Postcolonial Asylum

BookPostcolonial Asylum

Postcolonial Asylum

Seeking Sanctuary Before the Law

Postcolonialism Across the Disciplines, 9

2011

February 24th, 2011

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Postcolonial Asylum is concerned with asylum as a key emerging postcolonial field. Through an engagement with asylum legislation, legal theory and ethics, David Farrier argues that the exclusionary culture of host nations casts asylum seekers as contemporary incarnations of the infrahuman object of colonial sovereignty. Postcolonial Asylum includes readings of the work of asylum seeker and postcolonial authors and filmmakers, including J.M. Coetzee, Caryl Phillips, Abdulrazak Gurnah, Leila Aboulela, Stephen Frears, Pawel Pawlikowski and Michael Winterbottom. These readings are framed by the work of postcolonial theorists (Homi Bhabha, Gayatri Chakravorty Spivak, Paul Gilroy, Achille Mbembe), as well as other influential thinkers (Giorgio Agamben, Jacques Derrida, Jacques Rancière, Emmanuel Levinas, Étienne Balibar, Zygmunt Bauman), in order to institute what Spivak calls a ‘step beyond’ postcolonial studies; one that carries with it the insights and limitations of the discipline as it looks to new ways for postcolonial studies to engage with the world.

David Farrier is Lecturer in Modern and Contemporary English Literature at the University of Edinburgh. Unsettled Narratives: the Pacific writings of Stevenson, Ellis, Melville and London. Routledge, 2007. ‘Terms of hospitality: Adbulrazak Gurnah’s By the Sea’, Journal of Commonwealth Literature 43.3 (2008) ‘“The other is the neighbour”: the limits of dignity in Caryl Philips’s A Distant Shore’, Journal of Postcolonial Writing 44.4 (2008) ‘“The journey is the film is the journey”: Michael Winterbottom’s In This World’, Research in Drama Education 13.2 (2008) ‘Unwritable dwellings/unsettled texts: Robert Louis Stevenson’s In the South Seas and the Vailima House’, International Journal of Scottish Literature 1 (2006) ‘Gesturing towards the local: intimate histories in Anil’s Ghost’, Journal of Postcolonial Writing, 41.1 (2005) ‘Charting the “Amnesiac Atlantic”: chiastic cartography and Caribbean epic in Derek Walcott’s Omeros’, Journal of Commonwealth Literature, 38 (2003)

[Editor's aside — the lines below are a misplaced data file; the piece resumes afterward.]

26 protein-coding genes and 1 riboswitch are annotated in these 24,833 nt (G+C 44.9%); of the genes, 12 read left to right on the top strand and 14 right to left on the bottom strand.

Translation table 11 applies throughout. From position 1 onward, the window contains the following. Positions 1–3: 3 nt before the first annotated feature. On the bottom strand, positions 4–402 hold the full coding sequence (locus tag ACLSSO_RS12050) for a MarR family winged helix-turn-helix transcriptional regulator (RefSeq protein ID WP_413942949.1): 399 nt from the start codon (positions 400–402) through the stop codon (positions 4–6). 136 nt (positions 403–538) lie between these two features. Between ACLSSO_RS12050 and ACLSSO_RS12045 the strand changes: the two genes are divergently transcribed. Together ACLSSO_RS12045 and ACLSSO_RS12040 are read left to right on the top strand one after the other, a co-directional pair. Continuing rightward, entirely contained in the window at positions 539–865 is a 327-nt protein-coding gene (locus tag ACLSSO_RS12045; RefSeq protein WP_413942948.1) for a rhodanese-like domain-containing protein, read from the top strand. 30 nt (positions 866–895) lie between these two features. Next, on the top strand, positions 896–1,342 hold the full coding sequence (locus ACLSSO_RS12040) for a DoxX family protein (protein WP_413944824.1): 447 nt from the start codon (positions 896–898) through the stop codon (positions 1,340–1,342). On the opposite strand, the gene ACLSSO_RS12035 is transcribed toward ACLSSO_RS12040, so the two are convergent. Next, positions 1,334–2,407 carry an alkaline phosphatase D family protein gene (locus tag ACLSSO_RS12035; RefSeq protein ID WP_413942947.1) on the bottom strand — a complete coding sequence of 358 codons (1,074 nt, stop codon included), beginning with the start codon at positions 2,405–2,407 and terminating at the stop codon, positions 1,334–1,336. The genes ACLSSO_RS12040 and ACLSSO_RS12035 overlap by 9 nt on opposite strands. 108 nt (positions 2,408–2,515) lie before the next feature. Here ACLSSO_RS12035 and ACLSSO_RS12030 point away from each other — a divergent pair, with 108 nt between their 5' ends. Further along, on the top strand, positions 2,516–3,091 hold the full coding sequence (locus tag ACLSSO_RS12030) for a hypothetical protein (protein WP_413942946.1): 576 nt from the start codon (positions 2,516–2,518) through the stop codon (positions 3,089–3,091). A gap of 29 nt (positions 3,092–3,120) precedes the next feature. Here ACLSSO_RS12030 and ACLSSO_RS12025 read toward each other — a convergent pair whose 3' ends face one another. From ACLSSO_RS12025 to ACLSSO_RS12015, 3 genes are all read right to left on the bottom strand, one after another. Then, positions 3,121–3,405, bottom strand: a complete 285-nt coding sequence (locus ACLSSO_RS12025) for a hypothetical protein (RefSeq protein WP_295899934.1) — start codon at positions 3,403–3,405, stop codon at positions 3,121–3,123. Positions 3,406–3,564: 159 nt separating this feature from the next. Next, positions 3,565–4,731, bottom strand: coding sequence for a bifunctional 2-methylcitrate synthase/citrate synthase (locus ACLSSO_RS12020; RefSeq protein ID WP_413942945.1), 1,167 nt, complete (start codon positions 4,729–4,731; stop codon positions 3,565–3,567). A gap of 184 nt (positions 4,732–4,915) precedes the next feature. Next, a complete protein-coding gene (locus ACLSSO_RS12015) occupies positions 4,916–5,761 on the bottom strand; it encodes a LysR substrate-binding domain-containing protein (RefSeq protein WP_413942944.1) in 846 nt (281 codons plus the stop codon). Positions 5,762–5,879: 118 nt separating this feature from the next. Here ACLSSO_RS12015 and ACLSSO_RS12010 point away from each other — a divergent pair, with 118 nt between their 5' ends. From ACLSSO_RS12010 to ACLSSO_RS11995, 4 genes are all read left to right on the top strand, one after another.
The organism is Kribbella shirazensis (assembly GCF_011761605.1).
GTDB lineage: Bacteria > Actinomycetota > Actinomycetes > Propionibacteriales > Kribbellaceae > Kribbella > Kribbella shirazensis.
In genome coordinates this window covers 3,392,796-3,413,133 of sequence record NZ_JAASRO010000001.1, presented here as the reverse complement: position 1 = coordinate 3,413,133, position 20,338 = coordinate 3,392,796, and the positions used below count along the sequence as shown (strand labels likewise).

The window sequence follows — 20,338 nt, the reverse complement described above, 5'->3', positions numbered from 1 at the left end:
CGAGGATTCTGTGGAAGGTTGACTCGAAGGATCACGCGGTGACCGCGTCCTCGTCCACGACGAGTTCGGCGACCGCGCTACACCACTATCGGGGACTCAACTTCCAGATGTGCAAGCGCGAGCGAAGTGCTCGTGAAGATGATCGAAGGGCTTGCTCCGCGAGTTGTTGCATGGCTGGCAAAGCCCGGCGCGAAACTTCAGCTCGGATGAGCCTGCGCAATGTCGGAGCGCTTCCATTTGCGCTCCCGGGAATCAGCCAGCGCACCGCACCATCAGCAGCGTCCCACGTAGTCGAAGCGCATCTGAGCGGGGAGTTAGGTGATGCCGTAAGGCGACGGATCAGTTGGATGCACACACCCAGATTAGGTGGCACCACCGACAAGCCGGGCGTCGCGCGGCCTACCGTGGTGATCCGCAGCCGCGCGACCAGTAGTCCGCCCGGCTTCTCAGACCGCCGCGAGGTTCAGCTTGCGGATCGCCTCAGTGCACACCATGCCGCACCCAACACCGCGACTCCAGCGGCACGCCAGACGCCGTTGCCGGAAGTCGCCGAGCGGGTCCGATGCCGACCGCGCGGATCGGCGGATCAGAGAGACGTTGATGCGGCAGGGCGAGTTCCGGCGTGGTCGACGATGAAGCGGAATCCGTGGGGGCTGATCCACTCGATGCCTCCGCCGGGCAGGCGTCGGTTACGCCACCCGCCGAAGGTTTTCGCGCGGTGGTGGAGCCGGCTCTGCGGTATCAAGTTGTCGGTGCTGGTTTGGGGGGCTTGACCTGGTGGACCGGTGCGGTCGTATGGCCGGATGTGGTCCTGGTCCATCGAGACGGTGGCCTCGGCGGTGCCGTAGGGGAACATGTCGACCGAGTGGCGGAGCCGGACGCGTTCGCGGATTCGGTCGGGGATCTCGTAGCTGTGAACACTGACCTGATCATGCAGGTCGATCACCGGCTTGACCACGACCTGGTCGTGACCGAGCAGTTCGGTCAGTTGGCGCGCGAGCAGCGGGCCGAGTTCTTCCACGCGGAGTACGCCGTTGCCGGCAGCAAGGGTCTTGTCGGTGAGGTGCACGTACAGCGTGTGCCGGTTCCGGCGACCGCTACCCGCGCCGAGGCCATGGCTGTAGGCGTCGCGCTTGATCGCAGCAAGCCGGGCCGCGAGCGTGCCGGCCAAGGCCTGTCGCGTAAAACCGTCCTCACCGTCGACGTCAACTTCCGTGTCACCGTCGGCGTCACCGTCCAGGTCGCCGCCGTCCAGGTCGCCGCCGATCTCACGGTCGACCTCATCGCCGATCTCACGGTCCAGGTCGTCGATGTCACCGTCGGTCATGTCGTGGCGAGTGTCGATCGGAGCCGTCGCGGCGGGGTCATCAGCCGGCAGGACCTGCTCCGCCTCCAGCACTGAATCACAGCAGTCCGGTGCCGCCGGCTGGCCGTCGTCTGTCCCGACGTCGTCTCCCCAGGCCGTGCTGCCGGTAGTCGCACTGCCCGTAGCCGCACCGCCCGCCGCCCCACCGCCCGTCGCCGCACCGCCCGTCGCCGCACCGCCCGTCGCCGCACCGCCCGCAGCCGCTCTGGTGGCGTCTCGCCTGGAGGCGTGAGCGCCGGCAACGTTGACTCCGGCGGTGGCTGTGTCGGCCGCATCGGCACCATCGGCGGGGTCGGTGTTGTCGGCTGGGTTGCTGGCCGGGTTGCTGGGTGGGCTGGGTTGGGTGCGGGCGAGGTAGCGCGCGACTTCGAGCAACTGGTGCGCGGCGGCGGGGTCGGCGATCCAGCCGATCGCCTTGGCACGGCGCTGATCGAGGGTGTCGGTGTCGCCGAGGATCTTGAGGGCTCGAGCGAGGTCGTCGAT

Postcolonial Asylum is concerned with asylum as a key emerging postcolonial field. In much of the discourse surrounding the issue of sanctuary, asylum seekers, via their engagement with the law and the exclusionary culture of many Western nations, are cast as contemporary incarnations of the infrahuman object of colonial sovereignty. Relations between asylum seekers and host nations are framed by a relation of 'inclusive exclusion', in which asylum claimants are deprived of political and social agency but simultaneously captured by a vested interest in (re)producing them as the citizen's 'dark other'. In Postcolonial Asylum, David Farrier contends that an understanding of this dynamic must be central to attempts within postcolonial studies to speak about new forms of political identity and belonging. The range of Postcolonial Asylum is geographically and disciplinarily extensive, taking an inter-disciplinary approach to British, EU and Australasian contexts. Farrier engages with asylum legislation, legal theory and ethics in readings of the work of asylum seeker and postcolonial authors and filmmakers, including J. M. Coetzee, Caryl Phillips, Abdulrazak Gurnah, Leila Aboulela, Stephen Frears, Pawel Pawlikowski and Michael Winterbottom. These readings are framed by the work of postcolonial theorists (Homi Bhabha, Gayatri Chakravorty Spivak, Paul Gilroy, Achille Mbembe), as well as other influential thinkers (Giorgio Agamben, Jacques Derrida, Jacques Ranciere, Emmanuel Levinas, Etienne Balibar, Zygmunt Bauman), in order to institute what Spivak calls a 'step beyond' postcolonial studies: one that carries with it the insights of the discipline as it looks to new ways for postcolonial studies to engage with the world.

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Author Information

David Farrier is Lecturer in Modern and Contemporary English Literature at the University of Edinburgh.

Table of Contents

Table of Contents
Section TitlePagePrice
Half-title1
Title3
Copyright4
Contents5
Acknowledgements7
Note to the Reader9
List of Figures10
Introduction: Before the Law12
A scandal for postcolonial studies12
The camp dispositif20
Overview26
1 Nothing Outside the Law35
The colonization of the in-between35
Kenomatic fetish45
The heritage of colonial infrahumanity49
Necropolitics and national narcissism60
2 Horizons of Perception68
In/visible relations68
Gorgoneion72
Horizon of perception 1: the camp in the city84
Horizon of perception 2: the camp and the dispersal system88
Horizon of perception 3: the camp and asylum destitution96
3 Be/held: Ban and Iteration103
Be/held103
Bogus women106
Re/producing ‘home’117
Continua125
4 Allow Me My Destitution135
Parasitic reading and reading parasites135
Dead letters141
Kalumnia and formula146
‘Let me become the echo of a name to you’151
Preference and assumption158
5 Terms of Hospitality164
The receding refugee164
Asylos/Asylao167
The transgressive step177
The necessary other185
6 The Politics of Proximity192
Response-ability192
Metaxis198
The journey is the film is the journey204
The limits of dignity212
Afterword220
Bibliography223
Index239